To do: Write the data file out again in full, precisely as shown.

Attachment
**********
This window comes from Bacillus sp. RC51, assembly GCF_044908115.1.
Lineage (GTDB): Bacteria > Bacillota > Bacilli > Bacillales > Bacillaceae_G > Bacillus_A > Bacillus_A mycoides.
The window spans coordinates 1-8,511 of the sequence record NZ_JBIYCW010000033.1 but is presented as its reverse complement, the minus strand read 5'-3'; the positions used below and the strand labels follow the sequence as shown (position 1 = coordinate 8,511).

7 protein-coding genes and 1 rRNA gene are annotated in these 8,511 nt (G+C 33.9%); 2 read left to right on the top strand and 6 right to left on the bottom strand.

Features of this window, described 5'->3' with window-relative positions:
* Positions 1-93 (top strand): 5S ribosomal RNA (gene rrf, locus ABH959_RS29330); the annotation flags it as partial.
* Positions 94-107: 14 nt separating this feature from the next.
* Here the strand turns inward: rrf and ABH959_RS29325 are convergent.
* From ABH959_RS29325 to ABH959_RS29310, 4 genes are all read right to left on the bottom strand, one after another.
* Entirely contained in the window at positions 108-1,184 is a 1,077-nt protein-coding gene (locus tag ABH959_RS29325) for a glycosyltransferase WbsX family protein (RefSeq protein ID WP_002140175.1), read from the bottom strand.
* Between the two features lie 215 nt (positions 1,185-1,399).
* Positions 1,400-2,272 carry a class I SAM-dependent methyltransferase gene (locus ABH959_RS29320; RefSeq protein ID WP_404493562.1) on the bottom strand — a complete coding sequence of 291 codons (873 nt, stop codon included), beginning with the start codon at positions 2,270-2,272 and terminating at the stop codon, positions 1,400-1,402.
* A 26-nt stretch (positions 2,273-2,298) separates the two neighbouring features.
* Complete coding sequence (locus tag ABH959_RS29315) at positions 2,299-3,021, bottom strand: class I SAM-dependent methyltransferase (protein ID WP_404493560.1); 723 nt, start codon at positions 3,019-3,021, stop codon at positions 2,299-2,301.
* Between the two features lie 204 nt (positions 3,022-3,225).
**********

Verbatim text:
This window comes from Bacillus sp. RC51, assembly GCF_044908115.1.
Lineage (GTDB): Bacteria > Bacillota > Bacilli > Bacillales > Bacillaceae_G > Bacillus_A > Bacillus_A mycoides.
The window spans coordinates 1-8,511 of the sequence record NZ_JBIYCW010000033.1 but is presented as its reverse complement, the minus strand read 5'-3'; the positions used below and the strand labels follow the sequence as shown (position 1 = coordinate 8,511).

7 protein-coding genes and 1 rRNA gene are annotated in these 8,511 nt (G+C 33.9%); 2 read left to right on the top strand and 6 right to left on the bottom strand.

Features of this window, described 5'->3' with window-relative positions:
* Positions 1-93 (top strand): 5S ribosomal RNA (gene rrf, locus ABH959_RS29330); the annotation flags it as partial.
* Positions 94-107: 14 nt separating this feature from the next.
* Here the strand turns inward: rrf and ABH959_RS29325 are convergent.
* From ABH959_RS29325 to ABH959_RS29310, 4 genes are all read right to left on the bottom strand, one after another.
* Entirely contained in the window at positions 108-1,184 is a 1,077-nt protein-coding gene (locus tag ABH959_RS29325) for a glycosyltransferase WbsX family protein (RefSeq protein ID WP_002140175.1), read from the bottom strand.
* Between the two features lie 215 nt (positions 1,185-1,399).
* Positions 1,400-2,272 carry a class I SAM-dependent methyltransferase gene (locus ABH959_RS29320; RefSeq protein ID WP_404493562.1) on the bottom strand — a complete coding sequence of 291 codons (873 nt, stop codon included), beginning with the start codon at positions 2,270-2,272 and terminating at the stop codon, positions 1,400-1,402.
* A 26-nt stretch (positions 2,273-2,298) separates the two neighbouring features.
* Complete coding sequence (locus tag ABH959_RS29315) at positions 2,299-3,021, bottom strand: class I SAM-dependent methyltransferase (protein ID WP_404493560.1); 723 nt, start codon at positions 3,019-3,021, stop codon at positions 2,299-2,301.
* Between the two features lie 204 nt (positions 3,022-3,225).